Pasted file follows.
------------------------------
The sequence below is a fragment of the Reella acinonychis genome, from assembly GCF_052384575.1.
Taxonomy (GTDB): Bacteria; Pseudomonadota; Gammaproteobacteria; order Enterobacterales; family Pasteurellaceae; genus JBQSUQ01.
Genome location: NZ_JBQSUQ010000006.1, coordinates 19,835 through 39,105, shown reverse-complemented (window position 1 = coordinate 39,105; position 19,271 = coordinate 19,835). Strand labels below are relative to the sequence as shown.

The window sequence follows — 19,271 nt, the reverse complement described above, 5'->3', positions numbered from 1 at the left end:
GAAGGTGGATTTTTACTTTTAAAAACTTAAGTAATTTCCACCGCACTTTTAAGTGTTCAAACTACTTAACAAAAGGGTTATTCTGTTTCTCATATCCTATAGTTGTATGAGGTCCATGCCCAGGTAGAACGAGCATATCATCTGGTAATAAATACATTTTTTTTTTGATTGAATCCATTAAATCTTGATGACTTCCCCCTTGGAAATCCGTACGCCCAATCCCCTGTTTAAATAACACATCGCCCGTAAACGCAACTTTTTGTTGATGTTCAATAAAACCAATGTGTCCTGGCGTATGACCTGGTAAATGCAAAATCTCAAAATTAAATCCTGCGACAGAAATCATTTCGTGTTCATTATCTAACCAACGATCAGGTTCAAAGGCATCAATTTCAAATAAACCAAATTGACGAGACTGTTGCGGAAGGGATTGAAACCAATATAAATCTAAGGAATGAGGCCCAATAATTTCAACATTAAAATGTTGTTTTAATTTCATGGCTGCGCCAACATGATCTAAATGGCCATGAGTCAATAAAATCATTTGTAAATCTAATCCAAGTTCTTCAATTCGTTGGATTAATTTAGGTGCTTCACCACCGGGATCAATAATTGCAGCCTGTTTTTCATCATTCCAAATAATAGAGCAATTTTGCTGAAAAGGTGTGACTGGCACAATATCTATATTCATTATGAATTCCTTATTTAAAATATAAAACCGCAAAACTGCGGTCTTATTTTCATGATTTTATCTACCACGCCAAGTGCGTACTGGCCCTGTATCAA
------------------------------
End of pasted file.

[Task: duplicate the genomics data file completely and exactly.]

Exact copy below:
The sequence below is a fragment of the Reella acinonychis genome, from assembly GCF_052384575.1.
Taxonomy (GTDB): Bacteria; Pseudomonadota; Gammaproteobacteria; order Enterobacterales; family Pasteurellaceae; genus JBQSUQ01.
Genome location: NZ_JBQSUQ010000006.1, coordinates 19,835 through 39,105, shown reverse-complemented (window position 1 = coordinate 39,105; position 19,271 = coordinate 19,835). Strand labels below are relative to the sequence as shown.

The window sequence follows — 19,271 nt, the reverse complement described above, 5'->3', positions numbered from 1 at the left end:
GAAGGTGGATTTTTACTTTTAAAAACTTAAGTAATTTCCACCGCACTTTTAAGTGTTCAAACTACTTAACAAAAGGGTTATTCTGTTTCTCATATCCTATAGTTGTATGAGGTCCATGCCCAGGTAGAACGAGCATATCATCTGGTAATAAATACATTTTTTTTTTGATTGAATCCATTAAATCTTGATGACTTCCCCCTTGGAAATCCGTACGCCCAATCCCCTGTTTAAATAACACATCGCCCGTAAACGCAACTTTTTGTTGATGTTCAATAAAACCAATGTGTCCTGGCGTATGACCTGGTAAATGCAAAATCTCAAAATTAAATCCTGCGACAGAAATCATTTCGTGTTCATTATCTAACCAACGATCAGGTTCAAAGGCATCAATTTCAAATAAACCAAATTGACGAGACTGTTGCGGAAGGGATTGAAACCAATATAAATCTAAGGAATGAGGCCCAATAATTTCAACATTAAAATGTTGTTTTAATTTCATGGCTGCGCCAACATGATCTAAATGGCCATGAGTCAATAAAATCATTTGTAAATCTAATCCAAGTTCTTCAATTCGTTGGATTAATTTAGGTGCTTCACCACCGGGATCAATAATTGCAGCCTGTTTTTCATCATTCCAAATAATAGAGCAATTTTGCTGAAAAGGTGTGACTGGCACAATATCTATATTCATTATGAATTCCTTATTTAAAATATAAAACCGCAAAACTGCGGTCTTATTTTCATGATTTTATCTACCACGCCAAGTGCGTACTGGCCCTGTATCAA